President Donald Trump called the federal government's $1.95 billion deal with Pfizer and biotech firm BioNTech "a historic agreement" that will help the country distribute a coronavirus vaccine in record-breaking time.
"Hopefully the approval process will go very quickly, and we think we have a winner there. We also think we have other companies right behind that are doing very well on the vaccines, long ahead of schedule," Trump told reporters at the White House on Wednesday.
Germany-based BioNTech and Pfizer, which are jointly developing four potential vaccines, announced the deal earlier in the day that will give the U.S. 100 million doses of their potential vaccine if it proves safe and effective. Under the agreement, the U.S. can buy 500 million additional doses, the Department of Health and Human Services said.
The deal was the largest deal so far to secure the nation's supply of coronavirus vaccine doses.
"This is another crucial step and our effort to develop, manufacture and distribute a vaccine in record-breaking time, really a very small fraction of the time based on previous schedules," Trump said.
If the vaccine is approved as safe and effective, Pfizer will begin to deliver doses to locations across the U.S. at the government's direction, according to HHS. The companies previously said they hope to begin a large trial with up to 30,000 participants later this month.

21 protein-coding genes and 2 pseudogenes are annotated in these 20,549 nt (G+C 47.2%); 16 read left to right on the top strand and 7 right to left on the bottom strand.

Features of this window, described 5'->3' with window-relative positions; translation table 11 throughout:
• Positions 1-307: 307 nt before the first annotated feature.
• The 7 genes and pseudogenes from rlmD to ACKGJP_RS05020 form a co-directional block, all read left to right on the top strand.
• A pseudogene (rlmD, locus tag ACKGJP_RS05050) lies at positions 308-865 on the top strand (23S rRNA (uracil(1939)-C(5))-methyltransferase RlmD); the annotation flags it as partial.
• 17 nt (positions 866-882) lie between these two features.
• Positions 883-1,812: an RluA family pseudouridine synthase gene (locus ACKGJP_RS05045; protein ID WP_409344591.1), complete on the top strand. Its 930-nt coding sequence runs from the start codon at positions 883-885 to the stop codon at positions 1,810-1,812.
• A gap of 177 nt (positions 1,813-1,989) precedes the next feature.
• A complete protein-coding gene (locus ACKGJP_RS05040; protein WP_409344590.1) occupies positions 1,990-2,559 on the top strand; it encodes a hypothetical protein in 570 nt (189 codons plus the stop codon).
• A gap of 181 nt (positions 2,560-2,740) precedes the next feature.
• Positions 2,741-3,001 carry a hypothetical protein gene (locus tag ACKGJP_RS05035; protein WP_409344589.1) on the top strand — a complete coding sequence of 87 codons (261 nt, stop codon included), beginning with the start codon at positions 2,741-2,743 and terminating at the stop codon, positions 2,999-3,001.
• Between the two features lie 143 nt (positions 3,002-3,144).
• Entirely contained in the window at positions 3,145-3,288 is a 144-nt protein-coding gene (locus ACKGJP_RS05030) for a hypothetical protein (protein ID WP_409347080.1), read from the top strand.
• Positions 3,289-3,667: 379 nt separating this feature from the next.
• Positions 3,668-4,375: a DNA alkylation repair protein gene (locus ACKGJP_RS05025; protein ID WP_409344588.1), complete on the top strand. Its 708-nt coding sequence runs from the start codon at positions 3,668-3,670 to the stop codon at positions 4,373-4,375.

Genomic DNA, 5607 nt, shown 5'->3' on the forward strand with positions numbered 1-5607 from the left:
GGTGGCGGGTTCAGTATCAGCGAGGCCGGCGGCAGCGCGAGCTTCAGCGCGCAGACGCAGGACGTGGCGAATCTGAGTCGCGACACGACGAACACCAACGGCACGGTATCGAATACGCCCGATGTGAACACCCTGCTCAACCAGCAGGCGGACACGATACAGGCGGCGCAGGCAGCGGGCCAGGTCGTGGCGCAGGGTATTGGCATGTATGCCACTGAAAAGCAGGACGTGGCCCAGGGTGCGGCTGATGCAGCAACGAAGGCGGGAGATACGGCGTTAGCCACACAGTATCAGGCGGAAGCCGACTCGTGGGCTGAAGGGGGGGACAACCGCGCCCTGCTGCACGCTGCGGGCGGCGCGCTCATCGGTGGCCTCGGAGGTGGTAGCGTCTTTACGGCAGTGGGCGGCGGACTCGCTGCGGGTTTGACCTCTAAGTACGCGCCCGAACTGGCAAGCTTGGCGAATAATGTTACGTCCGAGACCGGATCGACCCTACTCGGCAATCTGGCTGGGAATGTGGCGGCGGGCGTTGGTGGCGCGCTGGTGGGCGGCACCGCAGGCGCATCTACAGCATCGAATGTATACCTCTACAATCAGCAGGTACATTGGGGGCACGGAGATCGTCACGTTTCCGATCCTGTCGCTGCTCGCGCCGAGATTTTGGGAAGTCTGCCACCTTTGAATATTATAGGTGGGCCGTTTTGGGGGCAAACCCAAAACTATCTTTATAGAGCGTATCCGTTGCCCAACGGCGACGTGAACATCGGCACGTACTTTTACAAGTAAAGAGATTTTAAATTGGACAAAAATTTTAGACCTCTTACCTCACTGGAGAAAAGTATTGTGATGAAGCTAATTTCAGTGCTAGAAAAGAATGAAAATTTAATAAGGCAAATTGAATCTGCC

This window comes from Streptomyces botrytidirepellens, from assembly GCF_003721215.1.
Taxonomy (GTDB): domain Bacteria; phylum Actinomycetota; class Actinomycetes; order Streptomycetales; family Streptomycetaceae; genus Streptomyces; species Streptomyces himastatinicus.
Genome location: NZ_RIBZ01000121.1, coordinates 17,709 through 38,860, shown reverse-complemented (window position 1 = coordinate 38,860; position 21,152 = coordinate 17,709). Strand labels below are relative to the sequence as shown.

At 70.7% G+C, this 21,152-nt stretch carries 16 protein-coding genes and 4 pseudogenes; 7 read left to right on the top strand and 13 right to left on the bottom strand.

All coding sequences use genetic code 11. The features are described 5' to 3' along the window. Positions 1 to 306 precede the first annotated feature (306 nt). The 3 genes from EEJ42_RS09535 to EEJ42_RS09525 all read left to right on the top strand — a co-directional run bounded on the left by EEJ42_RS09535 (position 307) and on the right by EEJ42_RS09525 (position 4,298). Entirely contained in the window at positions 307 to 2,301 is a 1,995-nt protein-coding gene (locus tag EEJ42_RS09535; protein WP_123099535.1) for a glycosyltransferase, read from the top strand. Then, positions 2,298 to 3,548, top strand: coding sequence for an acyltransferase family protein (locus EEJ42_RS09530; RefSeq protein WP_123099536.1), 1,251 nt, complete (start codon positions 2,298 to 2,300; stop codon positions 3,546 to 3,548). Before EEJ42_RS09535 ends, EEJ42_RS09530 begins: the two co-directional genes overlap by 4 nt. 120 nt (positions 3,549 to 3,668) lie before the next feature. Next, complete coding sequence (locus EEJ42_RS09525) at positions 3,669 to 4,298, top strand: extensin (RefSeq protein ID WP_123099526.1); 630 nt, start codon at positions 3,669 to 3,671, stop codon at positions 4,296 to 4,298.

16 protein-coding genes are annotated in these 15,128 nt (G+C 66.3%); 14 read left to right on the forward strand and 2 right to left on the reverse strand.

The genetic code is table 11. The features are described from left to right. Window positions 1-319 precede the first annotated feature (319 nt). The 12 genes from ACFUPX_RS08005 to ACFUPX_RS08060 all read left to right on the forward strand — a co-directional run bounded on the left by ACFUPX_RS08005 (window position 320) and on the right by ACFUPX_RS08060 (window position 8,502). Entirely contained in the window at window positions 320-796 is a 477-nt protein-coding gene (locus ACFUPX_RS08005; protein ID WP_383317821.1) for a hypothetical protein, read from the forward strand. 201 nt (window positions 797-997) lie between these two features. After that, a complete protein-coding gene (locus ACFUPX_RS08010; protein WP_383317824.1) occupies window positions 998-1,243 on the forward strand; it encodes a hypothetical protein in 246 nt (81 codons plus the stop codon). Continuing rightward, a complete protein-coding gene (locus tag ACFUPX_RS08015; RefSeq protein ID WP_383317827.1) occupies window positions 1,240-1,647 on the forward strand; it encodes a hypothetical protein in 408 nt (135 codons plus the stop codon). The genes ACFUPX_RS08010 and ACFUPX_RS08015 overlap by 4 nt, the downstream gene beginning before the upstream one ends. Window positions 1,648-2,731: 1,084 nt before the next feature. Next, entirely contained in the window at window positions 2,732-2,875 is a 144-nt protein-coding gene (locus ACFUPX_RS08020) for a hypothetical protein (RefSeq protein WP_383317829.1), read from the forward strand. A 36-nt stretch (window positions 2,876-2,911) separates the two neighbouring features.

The president also said the administration was working with the states to ensure hospitals had an adequate supply of Gilead Sciences' antiviral drug remdesivir, which has been effective in treating some seriously ill coronavirus patients.
Trump said the U.S. was doing "tremendously well" on therapeutic research and in developing potential vaccines.
"We'll see what happens but that would be great, if we could just go into the hospital and just cure people and we're at a position where we're actually able to a certain extent with what we have right now and we think in a very short period of time we'll be able to do that," he added.
Trump's comments come as the number of coronavirus cases across the country have climbed in recent weeks, especially in states in the Sun Belt region. He said Wednesday that officials are "monitoring and aggressively acting to control the infection in Texas, Arizona, California, Florida."
Trump pointed to a number of reasons for the rise in infections. He said that protests over the police killing of George Floyd, an unarmed Black man, "presumably triggered a broader relaxation" of coronavirus mitigation efforts, a substantial increase in travel and increased gatherings on the nation's beaches and in packed bars.
The president also suggested Mexico may play a role in the rise in cases, saying the U.S. shares a 2,000-mile border with the country where "cases are surging very sharply," he said.